A Salute to the Amazing ZR-1 and ZR1 Corvette
A Salute to Chevy’s “King of the Hill” the ZR-1 and ZR1
When the ZR-1 Corvette first arrived in 1970 almost the only people that noticed were the Corvette racers and a few magazine gearheads. That’s because RPO ZR1 was the latest of Zora Arkus-Duntov’s “racer kits.” The ZR-1 was an LT-1 version of the ‘67-’69 L-88 racer kit package that Duntov deliberately designed to be a “track-only” car. There were no creature comforts – no radio and even no heater. The suspension was completely heavy duty and could jar your molars out on normal streets. Plus, the lack of a proper radiator shroud made driving the car in stop-and-go traffic an engine killer.
Consequently, from ‘70 to ‘72, only 53 official ZR-1 Corvettes were built. After the end of ‘72, the Corvette market began to move away from performance to a boulevard car. It took 18 years for the ZR-1 to surface again, but this time as a world-class Grand Touring road machine. Packed to the gills with creature comforts and powered by the all-aluminum, double-overhead-cam, Lotus-designed, Mercury marine-built LT-5 engine, this was no “off raod use only” machine. When the clamshell hood of the press preview ‘89 ZR-1 was opened, jaws dropped and grizzled automotive journalists gasped at the sight of the LT-5.
The Corvette team was a very different group from the late ‘60s. One thing Dave McLellan and his team were determined to do was make sure their new world-class Vette was NOT launched prematurely. The team intended to release the ZR-1 as an ‘89 Corvette, but smartly chose to postpone production a year to make sure the car was right. The only downside to the entire enterprise was a small matter of the BIG price. At $27,016 on top of the $31,979 base price, this wasn’t just an engine option. No, no. everything from the flywheel back to the tires was bigger, more stout, and heavy duty. And rather than just add flares to the fenders to cover the oversized tires (ala the C3 L-88 fender flares), the entire back end of the car was widened. Unfortunately, the change was only noticeable to those with a keen Corvette eye or if the ZR-1 was next to a regular C4 Corvette. But, we won’t pick, as it was a magnificent car.
Offered from ‘90 to ‘95, a total of 7,018 ZR-1s were produced. The first year’s sales was the best with 3,049 units built and 448 units produced in ‘93, ‘94, and ‘95. With the C5 on track for a ‘97 release, the Bowling Green assembly plant needed time to tool up for the new car, so the ZR-1 was put out to pasture at the end of ‘95. Perhaps Chevrolet anticipated better sales, but at nearly double the cost of a regular Corvette, plus the recession of the early ‘90s, sales weren’t spectacular.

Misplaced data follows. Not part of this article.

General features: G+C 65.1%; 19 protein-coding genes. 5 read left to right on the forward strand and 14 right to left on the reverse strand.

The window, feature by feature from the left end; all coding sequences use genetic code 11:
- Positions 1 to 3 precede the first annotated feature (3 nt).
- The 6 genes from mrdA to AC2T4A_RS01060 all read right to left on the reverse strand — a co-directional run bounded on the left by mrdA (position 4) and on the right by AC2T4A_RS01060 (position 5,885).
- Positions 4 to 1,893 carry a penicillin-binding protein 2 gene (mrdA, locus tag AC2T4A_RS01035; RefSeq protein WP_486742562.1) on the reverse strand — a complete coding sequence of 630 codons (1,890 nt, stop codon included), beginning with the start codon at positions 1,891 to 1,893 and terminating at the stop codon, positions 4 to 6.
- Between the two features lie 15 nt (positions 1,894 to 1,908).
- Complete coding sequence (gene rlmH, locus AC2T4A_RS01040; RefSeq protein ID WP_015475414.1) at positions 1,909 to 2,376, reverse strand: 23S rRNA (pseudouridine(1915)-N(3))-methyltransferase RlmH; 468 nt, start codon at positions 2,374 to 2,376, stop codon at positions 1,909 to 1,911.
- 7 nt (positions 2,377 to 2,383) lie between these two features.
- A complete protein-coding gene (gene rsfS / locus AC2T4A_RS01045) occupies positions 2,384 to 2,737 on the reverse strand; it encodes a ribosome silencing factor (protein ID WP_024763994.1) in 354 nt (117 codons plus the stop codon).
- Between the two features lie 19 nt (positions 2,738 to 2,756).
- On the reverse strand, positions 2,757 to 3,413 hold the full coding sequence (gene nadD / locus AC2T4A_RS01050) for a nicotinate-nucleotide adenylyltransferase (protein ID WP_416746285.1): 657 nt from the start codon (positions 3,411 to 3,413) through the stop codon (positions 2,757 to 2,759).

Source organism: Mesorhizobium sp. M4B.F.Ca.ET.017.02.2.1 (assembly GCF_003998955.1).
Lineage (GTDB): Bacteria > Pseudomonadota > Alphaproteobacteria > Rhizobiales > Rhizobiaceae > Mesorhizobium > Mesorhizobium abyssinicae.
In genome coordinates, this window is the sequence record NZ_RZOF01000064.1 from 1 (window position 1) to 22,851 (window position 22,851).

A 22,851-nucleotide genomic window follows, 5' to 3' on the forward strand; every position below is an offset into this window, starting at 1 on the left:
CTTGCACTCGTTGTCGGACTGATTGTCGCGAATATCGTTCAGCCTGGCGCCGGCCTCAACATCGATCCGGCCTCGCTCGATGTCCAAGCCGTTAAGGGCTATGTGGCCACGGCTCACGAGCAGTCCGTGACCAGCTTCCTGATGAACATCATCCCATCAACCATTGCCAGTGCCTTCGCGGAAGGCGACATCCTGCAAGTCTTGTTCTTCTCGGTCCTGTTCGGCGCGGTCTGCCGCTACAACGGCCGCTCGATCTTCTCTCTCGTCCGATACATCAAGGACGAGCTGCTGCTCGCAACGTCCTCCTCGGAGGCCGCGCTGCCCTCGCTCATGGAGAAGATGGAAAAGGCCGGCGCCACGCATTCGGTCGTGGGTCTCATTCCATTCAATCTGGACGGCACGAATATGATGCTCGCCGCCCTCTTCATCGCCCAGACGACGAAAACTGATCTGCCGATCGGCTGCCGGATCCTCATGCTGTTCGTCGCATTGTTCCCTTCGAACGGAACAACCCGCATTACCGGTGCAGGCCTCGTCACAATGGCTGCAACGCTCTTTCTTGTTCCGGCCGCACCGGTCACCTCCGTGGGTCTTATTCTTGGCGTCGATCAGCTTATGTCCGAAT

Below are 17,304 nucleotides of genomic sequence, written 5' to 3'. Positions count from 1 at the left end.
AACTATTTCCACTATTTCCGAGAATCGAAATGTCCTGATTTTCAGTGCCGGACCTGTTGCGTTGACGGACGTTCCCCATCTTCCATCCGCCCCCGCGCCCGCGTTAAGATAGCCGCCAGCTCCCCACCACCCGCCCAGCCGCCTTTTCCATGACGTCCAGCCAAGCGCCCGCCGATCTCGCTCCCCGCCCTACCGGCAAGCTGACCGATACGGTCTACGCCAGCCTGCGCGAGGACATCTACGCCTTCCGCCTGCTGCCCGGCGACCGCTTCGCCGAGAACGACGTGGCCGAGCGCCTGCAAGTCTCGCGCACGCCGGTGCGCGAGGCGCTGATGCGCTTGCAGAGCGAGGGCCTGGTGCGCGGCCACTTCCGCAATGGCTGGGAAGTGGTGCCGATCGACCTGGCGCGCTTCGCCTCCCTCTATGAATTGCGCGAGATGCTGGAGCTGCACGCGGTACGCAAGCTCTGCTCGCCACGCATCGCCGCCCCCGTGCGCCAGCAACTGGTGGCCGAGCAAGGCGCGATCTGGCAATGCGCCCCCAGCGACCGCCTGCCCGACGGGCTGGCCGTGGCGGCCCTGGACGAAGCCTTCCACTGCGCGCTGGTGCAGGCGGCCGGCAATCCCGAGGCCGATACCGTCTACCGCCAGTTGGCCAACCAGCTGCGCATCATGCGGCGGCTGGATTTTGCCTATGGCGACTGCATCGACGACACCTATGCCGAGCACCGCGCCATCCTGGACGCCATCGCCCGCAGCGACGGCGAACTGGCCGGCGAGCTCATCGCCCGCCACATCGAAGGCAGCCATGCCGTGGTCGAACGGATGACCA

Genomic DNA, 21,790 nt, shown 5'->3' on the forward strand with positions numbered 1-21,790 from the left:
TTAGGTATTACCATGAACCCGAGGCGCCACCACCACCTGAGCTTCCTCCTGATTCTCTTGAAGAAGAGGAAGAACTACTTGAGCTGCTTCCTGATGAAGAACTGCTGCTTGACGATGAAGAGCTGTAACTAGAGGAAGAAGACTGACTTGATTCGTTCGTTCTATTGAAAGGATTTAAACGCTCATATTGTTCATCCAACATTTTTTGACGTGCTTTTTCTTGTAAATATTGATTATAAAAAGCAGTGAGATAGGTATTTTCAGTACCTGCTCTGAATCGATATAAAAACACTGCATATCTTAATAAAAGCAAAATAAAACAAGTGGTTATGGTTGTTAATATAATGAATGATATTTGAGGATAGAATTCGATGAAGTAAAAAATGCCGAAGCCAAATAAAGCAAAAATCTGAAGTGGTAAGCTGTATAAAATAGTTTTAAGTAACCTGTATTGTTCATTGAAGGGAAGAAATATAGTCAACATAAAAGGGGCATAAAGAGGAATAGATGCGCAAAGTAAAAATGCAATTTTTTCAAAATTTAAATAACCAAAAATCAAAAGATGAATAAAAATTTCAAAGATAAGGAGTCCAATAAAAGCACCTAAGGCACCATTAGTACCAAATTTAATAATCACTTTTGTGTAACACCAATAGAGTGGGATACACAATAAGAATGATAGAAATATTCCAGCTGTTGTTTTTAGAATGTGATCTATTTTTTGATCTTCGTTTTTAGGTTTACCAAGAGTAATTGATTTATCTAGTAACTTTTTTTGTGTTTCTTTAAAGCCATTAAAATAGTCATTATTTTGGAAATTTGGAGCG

Enter the C5 with the new LS1 engine followed by the official factory-supported C5-R racing program and the Z06 performance version of the Corvette hardtop model. In retrospect, no one was even talking about the ZR-1 anymore, let alone asking Chevrolet if there might be a ZR-1 in the works. Then, before we knew it, the C6 Corvette arrived in ‘05, followed by the race car-like Z06 in ‘06! WOW! With 505-horsepower on tap thanks to the new LS7 engine, the Corvette community thought they’d gone to Corvette heaven!
Then in early ‘08 we started hearing rumors about a “Super Corvette” that was in development. Some fuzzy long lens photos began popping up, along with “leaked” reports that the car would be called the “SS Corvette” or the “Blue Devil Corvette.” Then one day I happened to see a YouTube video that had been made by some young dudes from inside a car in traffic with an iPhone. The Corvette pulling away from them with a distinctive supercharger “whine” sound. I’ve spent enough time in drag racing to recognize that sound. “I hear a supercharger there!” I said. A little while later, Chevrolet announced the new C6 ZR1. Yes, the ZR1 was back, with a supercharger, and packing a whopping 638-horsepower! And the rest, is history.
After the C6 ZR1 came out I thought, with three distinctive generations of ZR1s, why not create a ZR1 tribute? The below layout is available as an 11×17 parchment paper print, signed and numbered by yours truly for just $24.95, plus $6.95 S&H. Specific print numbers are available. Or, for something really unique, we offer the same layout Laser-Etched on brush-finished metalized mylar for $49.95, plus $8.00 S&H.
Looking ahead, will there be a C7 ZR1? According to the Jalopnik published computer renderings, yes – possibly in 2014. Stay tuned! – Scott
To order your ZR1 Tribute print, you can use the safe PayPal buttons under each of the below images, or call Toll-Free at 1-800-858-6670 10AM to 9PM Eastern Standard Time and order by phone with a credit card.